Staff Portrait Final Product
This is the staff portrait that I created for Pinnacle Pain & Spine, a doctors office in Scottsdale, AZ which specializes in pain management solutions. Look how great they all look! Everyone is smiling and looking into the camera. Not one person is blinking. I’m very proud of this image. Let me tell you about how I captured it.
Behind the Shot
This staff portrait is a lie. Well, actually not entirely, but I lied when I refer to it as a singular image. This is a composite group photo. I captured each staff member individually in front of a green screen and digitally composited each person into the final group staff portrait you see here. This allowed me to capture each person with their best smile, and to use that same exposure for both the group photo and the individual portraits.
Here is a gallery of the original images:
I setup a studio inside the doctors office, andeach staff member came to have his/her portrait captured while only missing a minute or two of work. I was able to capture the portraits I needed before they realized we’d begun, and I think that accounts for the great smiles. “Wow! That was painless!”, they’d say.
Because each portrait session moved so quickly, I was able to capture genuine smiles. A genuine smile can be hard to hold and quickly becomes a fake smile if you wait too long. Often with a group photo, the time spent posing people, and taking multiple shots to avoid any blinks, causes the genuine smiles to fade. Instead each person puts on their best fake smiles, which are never fully convincing.
This green screen composite group photo method allowed for a better final product but required quite a bit more post-processing than shooting the group altogether. The post processing was time consuming, but not difficult. I opened each image in Photoshop then selected the green areas using a few clicks of the “Magic Wand” tool. Using that selection I created a mask so I wouldn’t loose any pixels, in case I found out I needed some of the back later. (This is a basic rule of non-destructive editing.) Hair caused some issues for the magic wand and required a bit more finesse, and manual attention to detail, but eventually I was able to preserve their hair styles too.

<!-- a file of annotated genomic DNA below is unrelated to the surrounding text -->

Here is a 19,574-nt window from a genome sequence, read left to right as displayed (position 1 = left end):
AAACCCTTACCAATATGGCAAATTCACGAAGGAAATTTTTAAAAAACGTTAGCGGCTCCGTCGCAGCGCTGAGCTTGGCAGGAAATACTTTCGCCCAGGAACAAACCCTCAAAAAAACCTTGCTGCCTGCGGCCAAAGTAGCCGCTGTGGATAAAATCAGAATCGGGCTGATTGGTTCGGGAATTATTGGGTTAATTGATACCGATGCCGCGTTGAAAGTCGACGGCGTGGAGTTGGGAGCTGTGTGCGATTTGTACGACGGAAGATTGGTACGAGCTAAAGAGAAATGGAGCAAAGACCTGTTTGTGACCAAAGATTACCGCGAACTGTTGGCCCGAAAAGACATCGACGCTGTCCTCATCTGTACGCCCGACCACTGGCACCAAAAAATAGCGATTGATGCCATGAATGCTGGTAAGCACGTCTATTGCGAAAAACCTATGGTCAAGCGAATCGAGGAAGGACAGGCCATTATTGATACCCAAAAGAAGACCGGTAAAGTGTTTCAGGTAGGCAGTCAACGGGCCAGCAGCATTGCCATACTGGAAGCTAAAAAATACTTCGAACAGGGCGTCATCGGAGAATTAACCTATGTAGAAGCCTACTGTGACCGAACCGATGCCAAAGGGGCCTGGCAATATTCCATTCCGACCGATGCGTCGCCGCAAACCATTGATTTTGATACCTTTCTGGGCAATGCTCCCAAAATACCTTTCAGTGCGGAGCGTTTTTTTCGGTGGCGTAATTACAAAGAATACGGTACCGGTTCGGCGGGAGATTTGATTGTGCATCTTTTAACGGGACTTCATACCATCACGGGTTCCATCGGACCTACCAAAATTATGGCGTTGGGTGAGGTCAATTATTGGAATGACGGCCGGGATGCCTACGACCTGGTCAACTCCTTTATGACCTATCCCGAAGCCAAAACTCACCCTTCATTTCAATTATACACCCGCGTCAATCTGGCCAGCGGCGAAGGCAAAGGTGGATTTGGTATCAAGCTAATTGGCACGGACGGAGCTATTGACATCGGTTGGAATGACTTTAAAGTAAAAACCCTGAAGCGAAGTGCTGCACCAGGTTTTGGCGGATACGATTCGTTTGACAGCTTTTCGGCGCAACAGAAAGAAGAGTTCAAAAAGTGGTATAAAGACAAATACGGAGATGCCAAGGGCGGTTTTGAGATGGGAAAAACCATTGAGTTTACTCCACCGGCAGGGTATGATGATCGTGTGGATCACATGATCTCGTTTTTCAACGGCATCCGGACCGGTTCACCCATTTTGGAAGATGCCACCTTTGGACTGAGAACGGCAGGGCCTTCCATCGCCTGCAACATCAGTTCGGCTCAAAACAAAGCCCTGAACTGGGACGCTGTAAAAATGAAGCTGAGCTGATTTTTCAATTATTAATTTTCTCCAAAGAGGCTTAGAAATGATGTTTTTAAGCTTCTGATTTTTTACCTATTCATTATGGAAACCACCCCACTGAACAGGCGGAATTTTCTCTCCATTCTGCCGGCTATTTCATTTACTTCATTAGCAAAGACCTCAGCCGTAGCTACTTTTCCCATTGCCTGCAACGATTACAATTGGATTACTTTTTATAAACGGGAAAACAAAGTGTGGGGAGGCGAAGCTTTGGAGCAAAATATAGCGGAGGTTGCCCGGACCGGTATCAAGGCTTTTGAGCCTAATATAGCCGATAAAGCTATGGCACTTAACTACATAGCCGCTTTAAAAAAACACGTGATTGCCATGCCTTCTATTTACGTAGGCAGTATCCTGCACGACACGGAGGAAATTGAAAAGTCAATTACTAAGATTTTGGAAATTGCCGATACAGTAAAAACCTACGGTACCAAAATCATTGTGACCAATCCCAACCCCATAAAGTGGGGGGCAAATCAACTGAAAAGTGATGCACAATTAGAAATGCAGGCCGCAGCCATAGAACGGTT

I created a mask for each person and saved out transparent files, as well as individual portraits on the blue background for use in their company directory. Then I gathered all the images with transparent backgrounds and carefully placed each person into a pleasing composition, with care given to scale each person evenly, getting smaller according to row.
So what do you think? Did you think this was a standard group portrait before I broke it down? Was it obvious that something was just a little off about it? Let me know your thoughts in the comments below.
Are you a business in the greater Phoenix area? You can hire me to create a composite staff portrait for your business too. I’ll also create individual portraits of each staff member. You’ll be able to use these on your company’s website or printed in your promotional marketing materials. Use my contact page to let me know about your project so I can give you a quote.